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Holiday Gift Guide: Toys

Thinking outside the big box for some new ideas in children’s toys

by Erin Pihlaja on November 29, 2012

Last year a video of a little girl ranting about the oppression of toy manufacturers went viral. Riley Maida, who at the time was 4 years old, stood in the toy aisle of a store surrounded by baby dolls housed in pink and white boxes and let loose about the companies who make the toys, and who try to “trick” girls into liking princesses and boys into preferring superheroes. Her stance against all the “pink stuff” was viewed more than 1 million times. What have we learned from Miss Maida? Possibly that there is no safe bet in choosing gifts for today’s savvy little consumers, or that maybe it wouldn’t hurt to think outside of the big-box stores and their somewhat limiting options.

There are plenty of places to shop locally for kids, and when all else fails, it’s easy to shop online. Here are some toys that can be found in the Capital Region or in cyberspace; and that are appropriate for girls that like Batman or Barbie; and for boys who don’t mind GI Joe staying home to take care of his unruly Monster High daughter.

According to a new upstart called GoldieBlox, gold is the new pink. Founder Debbie Sterling, an engineer, wanted to create construction toys from a girls’ point of view to bring engineering to a broader audience. Not sure how Miss Maida feels about this one, since these toys definitely have a traditional “girl” aesthetic. Still, the toys teach spatial relations, creativity, and problem solving. Plus, there’s good money in engineering, so consider the $29.99 spent on GoldieBlox’s first release an investment for the future. And a lesson in patience since currently you can only preorder this gift, and the estimated delivery time is April 2013. The future engineer is sure to understand that good projects are worth waiting for, right?

If you’ve got a doll lover, check out Karito Kids. There are six dolls that represent different cultures across the world. One of the goals of the company is to “spread the word that kids around the world are pretty much the same.” Each doll comes with her own story, but hold on, there’s more! Each product also comes with a unique activation code that can be entered on the company’s website. The owner of the doll gets access to games that earn them points. With enough points, the child can vote for a project from a children’s charity called Plan. The dolls look very similar to the ever-popular American Girl dolls, and range from $70 to $100—a price point slightly less expensive than the American Girl product, which tends to focus more on buying expensive accessories than anything else.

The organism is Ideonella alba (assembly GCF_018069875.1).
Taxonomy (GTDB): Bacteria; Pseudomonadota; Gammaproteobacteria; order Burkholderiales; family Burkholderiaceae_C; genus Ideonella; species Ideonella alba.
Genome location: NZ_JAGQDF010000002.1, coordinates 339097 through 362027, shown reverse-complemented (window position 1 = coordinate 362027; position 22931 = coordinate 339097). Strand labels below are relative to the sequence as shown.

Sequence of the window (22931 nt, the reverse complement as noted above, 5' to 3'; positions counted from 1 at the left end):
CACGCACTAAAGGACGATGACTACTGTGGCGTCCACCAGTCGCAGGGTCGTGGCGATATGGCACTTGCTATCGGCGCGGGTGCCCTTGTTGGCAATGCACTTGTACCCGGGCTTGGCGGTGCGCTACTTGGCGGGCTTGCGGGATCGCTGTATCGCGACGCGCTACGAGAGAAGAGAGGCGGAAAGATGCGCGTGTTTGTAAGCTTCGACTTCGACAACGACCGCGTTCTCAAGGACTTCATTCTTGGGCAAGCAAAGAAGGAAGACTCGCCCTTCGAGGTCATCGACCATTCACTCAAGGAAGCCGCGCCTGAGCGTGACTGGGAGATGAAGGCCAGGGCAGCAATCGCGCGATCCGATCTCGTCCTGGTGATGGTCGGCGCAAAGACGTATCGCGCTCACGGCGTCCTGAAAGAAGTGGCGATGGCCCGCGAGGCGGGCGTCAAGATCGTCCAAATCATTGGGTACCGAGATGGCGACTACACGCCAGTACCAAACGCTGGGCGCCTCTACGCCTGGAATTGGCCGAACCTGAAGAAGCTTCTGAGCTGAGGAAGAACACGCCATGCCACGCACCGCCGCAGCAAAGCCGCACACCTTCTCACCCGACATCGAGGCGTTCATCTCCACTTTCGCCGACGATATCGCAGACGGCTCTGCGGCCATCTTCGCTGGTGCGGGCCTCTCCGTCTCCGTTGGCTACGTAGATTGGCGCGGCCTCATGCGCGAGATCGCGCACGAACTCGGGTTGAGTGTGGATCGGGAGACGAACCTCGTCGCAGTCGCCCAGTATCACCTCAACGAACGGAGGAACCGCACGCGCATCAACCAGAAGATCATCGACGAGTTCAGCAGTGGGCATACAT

A variation of a doll on the store shelves, made by Slinky Science, is Our Amazing Mummies. While the Slinky brand offers many pro-science choices, this one lets your little Indiana Jones remove the preserved body of a pharaoh from a coffin (now that’s holiday fun), wrap him in Egyptian shrouds, then paint him and his new coffin in fancy gold nontoxic paint. That’s a lot of busy time, with the bonus of a lesson in the cultural and historical study of the art of mummification. Pretty good deal for under $20.

Hungry? Let those little sugar fiends work for their holiday desserts with the Play and Freeze ice-cream-maker ball ($25-$40). You fill one end of the ball with ice and rock salt. The other gets the ingredients for whatever ice cream recipe you desire. After about 30 minutes of shaking and rolling, you’ve got a quart of homemade, kid-powered frozen deliciousness.

If all else fails, there’s a bunch of toys that never go out of style. LEGOs will always be a childhood classic, and who wouldn’t be psyched to get Mad Libs in their stocking? You can easily force your childhood on your loved ones and get them a version of Lite Brite ($15.99) and the EZ Bake Oven ($39.99)—both have been updated, but the ideas are still the same. There are also tons of creative kits available (Alex brand is a pretty safe bet), and definitely buy the ones with a million little plastic beads for the children of parents you’re just not that close with.

For all of the youngsters already slinging their own smartphones, there are so many great apps to choose from, but if you’ve still got one that enjoys writing the old-fashioned way, try a diary. But don’t forget to get the kind with a lock and key. Because keeping secrets from adults is something that will never cease to bring joy to children everywhere.